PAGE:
Simple problems please, and one at a timeBMJ 2005; 330 doi: https://doi.org/10.1136/bmj.330.7501.0-g (Published 19 May 2005) Cite this as: BMJ 2005;330:0-g
- Fiona Godlee, editor ()
Great is our desire as doctors to identify a single simple problem that has a single simple solution. This approach usefully fits the constraints of the 10 minute consultation, but its roots lie in Western medicine's biomedical model of disease. Doctors are still trained to diagnose single well defined disorders and to offer single targeted treatments. We prefer if possible to deal with one problem at a time.
The very name post traumatic stress disorder (PTSD) fits this picture: a single problem with an identifiable cause and potentially therefore a single solution. But this is deceptive says Simon Wessely (p 1215). Since the Vietnam war, when PTSD was first characterised, psychiatry has had to accept that “the invention of the disorder did not reverse half a century of knowledge and that the person exposed to the trauma matters just as much as the trauma itself.” It has proved surprisingly difficult, for example, to predict who will develop PTSD, and the results of trials of the disease specific intervention psychological debriefing have been disappointing.
The apparent simplicity of PTSD as a concept may be to blame for what the World Health Organization sees as the disproportional resources it receives in disaster areas. As van Ommeren and colleagues point out, other more mundane conditions such as anxiety and depression contribute most to the burden of mental illness after a disaster such as the Asian tsunami (p 1160). Under these circumstances, the most useful interventions are likely to be social and economic, such as getting children back to school and supporting economic development.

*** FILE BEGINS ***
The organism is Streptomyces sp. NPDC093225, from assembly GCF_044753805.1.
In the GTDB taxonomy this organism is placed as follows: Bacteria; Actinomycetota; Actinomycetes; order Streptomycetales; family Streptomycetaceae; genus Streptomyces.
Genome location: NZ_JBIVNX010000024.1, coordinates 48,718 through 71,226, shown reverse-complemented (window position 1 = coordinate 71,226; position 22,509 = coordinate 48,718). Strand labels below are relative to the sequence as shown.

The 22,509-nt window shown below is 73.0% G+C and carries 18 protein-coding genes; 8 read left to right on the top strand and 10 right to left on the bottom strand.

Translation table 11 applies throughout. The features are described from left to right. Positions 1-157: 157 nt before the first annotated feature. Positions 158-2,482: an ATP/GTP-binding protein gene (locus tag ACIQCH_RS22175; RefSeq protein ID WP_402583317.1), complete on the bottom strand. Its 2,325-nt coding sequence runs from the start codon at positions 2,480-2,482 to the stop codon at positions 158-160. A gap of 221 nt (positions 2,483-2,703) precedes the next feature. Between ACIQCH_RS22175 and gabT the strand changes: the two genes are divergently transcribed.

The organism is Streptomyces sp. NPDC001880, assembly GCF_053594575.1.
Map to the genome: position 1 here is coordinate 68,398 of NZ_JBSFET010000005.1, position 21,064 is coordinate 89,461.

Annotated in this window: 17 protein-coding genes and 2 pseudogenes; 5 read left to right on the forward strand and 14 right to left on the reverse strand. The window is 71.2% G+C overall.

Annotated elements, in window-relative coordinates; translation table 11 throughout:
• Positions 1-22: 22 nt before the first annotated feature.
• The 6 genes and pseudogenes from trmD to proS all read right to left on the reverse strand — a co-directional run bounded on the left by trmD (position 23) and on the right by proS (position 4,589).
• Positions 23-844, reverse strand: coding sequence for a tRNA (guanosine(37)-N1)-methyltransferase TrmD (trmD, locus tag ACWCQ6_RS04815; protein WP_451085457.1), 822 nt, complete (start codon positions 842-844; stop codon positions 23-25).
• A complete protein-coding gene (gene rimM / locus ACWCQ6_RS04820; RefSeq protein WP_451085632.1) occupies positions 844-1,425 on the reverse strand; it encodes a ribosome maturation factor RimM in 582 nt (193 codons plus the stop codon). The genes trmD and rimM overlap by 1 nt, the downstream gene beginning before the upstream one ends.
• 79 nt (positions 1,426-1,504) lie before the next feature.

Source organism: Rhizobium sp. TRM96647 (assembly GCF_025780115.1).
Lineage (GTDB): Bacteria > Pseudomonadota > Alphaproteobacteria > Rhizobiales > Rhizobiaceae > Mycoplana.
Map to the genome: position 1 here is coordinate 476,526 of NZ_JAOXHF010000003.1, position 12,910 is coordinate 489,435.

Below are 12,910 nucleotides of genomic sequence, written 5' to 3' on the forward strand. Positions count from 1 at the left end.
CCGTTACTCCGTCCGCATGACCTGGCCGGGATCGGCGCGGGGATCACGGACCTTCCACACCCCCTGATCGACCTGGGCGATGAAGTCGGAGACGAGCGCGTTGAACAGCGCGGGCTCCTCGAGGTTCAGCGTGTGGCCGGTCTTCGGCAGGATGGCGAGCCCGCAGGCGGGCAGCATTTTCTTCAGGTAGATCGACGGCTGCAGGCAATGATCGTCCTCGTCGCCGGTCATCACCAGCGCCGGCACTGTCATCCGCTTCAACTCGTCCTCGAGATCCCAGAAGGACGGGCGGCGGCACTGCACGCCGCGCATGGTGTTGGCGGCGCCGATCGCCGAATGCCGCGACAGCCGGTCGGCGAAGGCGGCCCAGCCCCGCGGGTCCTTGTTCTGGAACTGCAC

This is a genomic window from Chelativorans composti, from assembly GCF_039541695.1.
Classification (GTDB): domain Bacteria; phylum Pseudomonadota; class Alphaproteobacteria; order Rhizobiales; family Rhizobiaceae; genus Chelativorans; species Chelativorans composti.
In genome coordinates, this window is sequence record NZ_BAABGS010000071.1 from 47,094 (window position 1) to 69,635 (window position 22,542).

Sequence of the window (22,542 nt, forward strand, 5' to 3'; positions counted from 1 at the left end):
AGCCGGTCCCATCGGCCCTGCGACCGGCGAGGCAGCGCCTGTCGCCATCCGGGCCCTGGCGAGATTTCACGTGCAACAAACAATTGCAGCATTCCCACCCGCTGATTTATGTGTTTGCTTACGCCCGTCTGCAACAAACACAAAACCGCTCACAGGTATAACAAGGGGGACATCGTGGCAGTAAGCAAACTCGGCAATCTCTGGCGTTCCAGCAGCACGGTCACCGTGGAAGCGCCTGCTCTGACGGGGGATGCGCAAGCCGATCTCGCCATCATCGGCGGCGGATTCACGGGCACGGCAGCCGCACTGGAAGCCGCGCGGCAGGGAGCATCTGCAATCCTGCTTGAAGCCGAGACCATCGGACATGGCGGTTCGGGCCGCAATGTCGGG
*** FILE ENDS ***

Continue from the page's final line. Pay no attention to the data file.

Randomised controlled trials (RCTs) are a construct of the biomedical model and one of its key pillars. No wonder then that they too thrive on simplicity. Gunn Elisabeth Vist and colleagues give them a clean bill of health—patients in trials do as well as those given the same treatment outside a trial and the results of trials can be generalised to people not in trials (p 1175). But Charlotte Paterson and Paul Dieppe explain convincingly why RCTs are no good at evaluating complex interventions, such as acupuncture and psychotherapy (p 1202). Acupuncture is interwoven with so called non-specific factors, such as talking and listening, which are in fact part of the therapeutic relationship. The process of diagnosis is also hard to separate from the therapy, emerging as it does throughout treatment rather than being an isolated preceding event. The fact that these non-specific but probably therapeutic elements are usually in both arms of trials explains (to my satisfaction at least) the otherwise puzzling fact that, despite its long history and widespread use, acupuncture has never found convincing support from RCTs. It also explains why both real and sham acupuncture shows benefit in trials. Simplicity is appealing but can, if we are not careful, be misleading.
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